Is anyone on this roster? Davis has playoff experience, but none as a title favorite and LeBron sidekick. The pressure on him will be immense. Kyle Kuzma was unsteady in the regular season. Give me Danny Green in crunch time. The rest of the Dwight Howards and Jared Dudleys are all yours.

Los Angeles Clippers


Why they’ll win the title: Kawhi Leonard. He established himself as one of the five best players in the league, with an argument for the one spot, with an epic title run with the Raptors that showcased every talent he possesses. After his switch on Giannis Antetokounmpo in the Eastern Conference Finals, Giannis wilted, along with the Bucks. He carried the offensive load on a team made up of third options, averaging 30.5, 9 rebounds, 4 assists and almost 2 steals per. Now he’s head of perhaps the best talent in the league. Montrezl Harrell is the likely sixth man of the year, Lou Williams has won the award multiple times and is a walking bucket off the bench, and Patrick Beverley is the dog every team needs in the playoffs that will outwork the opposition while barking at them throughout a series. Then there’s Paul George. Injuries are an issue, but the layoff should find him healthy. An MVP candidate throughout much of last year, George only bows to his teammate Leonard as the best two-way player in the league. If the James-Davis pick and roll is the ultimate weapon, George and Leonard provide the best opportunity to neutralize it. Those match-ups in crunch time of a Western Conference Finals will be epic.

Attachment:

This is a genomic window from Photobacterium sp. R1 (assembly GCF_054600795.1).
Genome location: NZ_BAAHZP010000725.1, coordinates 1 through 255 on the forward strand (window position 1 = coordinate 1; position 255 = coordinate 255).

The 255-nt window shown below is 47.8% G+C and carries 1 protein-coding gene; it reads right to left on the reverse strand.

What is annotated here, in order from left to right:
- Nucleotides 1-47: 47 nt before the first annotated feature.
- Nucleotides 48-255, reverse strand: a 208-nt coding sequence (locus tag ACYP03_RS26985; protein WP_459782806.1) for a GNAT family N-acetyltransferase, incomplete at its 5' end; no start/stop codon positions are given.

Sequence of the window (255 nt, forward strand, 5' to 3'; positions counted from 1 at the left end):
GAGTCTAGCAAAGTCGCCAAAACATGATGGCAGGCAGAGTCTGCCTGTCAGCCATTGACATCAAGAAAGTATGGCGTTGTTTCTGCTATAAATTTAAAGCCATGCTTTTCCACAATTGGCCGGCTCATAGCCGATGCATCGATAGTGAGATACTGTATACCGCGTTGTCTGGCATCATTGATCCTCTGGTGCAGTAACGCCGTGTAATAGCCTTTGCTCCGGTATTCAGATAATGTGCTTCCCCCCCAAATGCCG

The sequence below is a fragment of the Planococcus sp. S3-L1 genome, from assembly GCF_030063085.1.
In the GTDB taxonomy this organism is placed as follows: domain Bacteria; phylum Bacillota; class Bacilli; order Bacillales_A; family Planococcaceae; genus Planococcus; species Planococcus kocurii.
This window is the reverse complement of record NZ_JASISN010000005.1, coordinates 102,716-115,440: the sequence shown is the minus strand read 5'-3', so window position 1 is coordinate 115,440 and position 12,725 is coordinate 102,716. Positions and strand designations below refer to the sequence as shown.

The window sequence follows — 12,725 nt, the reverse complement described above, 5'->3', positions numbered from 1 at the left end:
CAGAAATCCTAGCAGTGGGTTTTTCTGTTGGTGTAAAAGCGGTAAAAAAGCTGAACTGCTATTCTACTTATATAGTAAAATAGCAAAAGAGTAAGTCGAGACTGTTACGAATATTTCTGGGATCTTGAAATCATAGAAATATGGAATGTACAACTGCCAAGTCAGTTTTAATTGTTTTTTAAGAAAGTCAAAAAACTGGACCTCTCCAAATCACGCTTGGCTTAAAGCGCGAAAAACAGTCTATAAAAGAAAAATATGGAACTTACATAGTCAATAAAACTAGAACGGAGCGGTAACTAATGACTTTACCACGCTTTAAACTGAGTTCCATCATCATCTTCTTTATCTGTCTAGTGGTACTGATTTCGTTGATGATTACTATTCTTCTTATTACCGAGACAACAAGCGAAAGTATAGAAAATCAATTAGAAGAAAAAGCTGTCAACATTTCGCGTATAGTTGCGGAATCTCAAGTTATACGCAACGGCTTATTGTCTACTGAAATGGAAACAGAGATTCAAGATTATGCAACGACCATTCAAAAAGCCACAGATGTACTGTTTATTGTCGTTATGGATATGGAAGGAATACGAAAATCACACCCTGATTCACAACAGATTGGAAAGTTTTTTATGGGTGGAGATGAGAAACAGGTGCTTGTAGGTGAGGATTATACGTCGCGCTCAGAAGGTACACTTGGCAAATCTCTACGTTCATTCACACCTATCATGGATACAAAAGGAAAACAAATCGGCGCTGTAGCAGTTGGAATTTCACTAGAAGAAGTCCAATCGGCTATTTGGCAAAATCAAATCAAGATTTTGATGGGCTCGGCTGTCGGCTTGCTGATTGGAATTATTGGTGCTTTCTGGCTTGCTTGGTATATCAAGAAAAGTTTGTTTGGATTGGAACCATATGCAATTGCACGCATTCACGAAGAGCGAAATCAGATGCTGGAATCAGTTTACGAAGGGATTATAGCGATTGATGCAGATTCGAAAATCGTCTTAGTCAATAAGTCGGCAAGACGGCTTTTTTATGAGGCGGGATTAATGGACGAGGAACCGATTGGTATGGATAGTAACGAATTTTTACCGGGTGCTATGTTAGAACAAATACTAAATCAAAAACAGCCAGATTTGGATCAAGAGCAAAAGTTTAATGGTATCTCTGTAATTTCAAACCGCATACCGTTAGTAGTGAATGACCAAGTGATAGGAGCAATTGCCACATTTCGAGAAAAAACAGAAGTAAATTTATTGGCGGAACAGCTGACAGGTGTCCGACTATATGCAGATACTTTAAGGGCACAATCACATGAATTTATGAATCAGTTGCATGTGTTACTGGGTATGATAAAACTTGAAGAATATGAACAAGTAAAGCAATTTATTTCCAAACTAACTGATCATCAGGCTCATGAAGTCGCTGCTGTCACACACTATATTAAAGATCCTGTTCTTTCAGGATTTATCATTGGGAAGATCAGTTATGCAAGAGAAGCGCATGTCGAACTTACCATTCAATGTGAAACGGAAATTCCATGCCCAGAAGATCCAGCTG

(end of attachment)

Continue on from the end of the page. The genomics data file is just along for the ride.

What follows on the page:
Landry Shamet provides shooting off the bench, Ivica Zubac has played sneaky well in the starting lineup, and Marcus Morris is a prototypical body to steal minutes for George and Leonard on defense against LeBron. And Morris shot 41% from 3 on the season. No roster in the league has the combination of talent and experience that the other L.A. team possesses.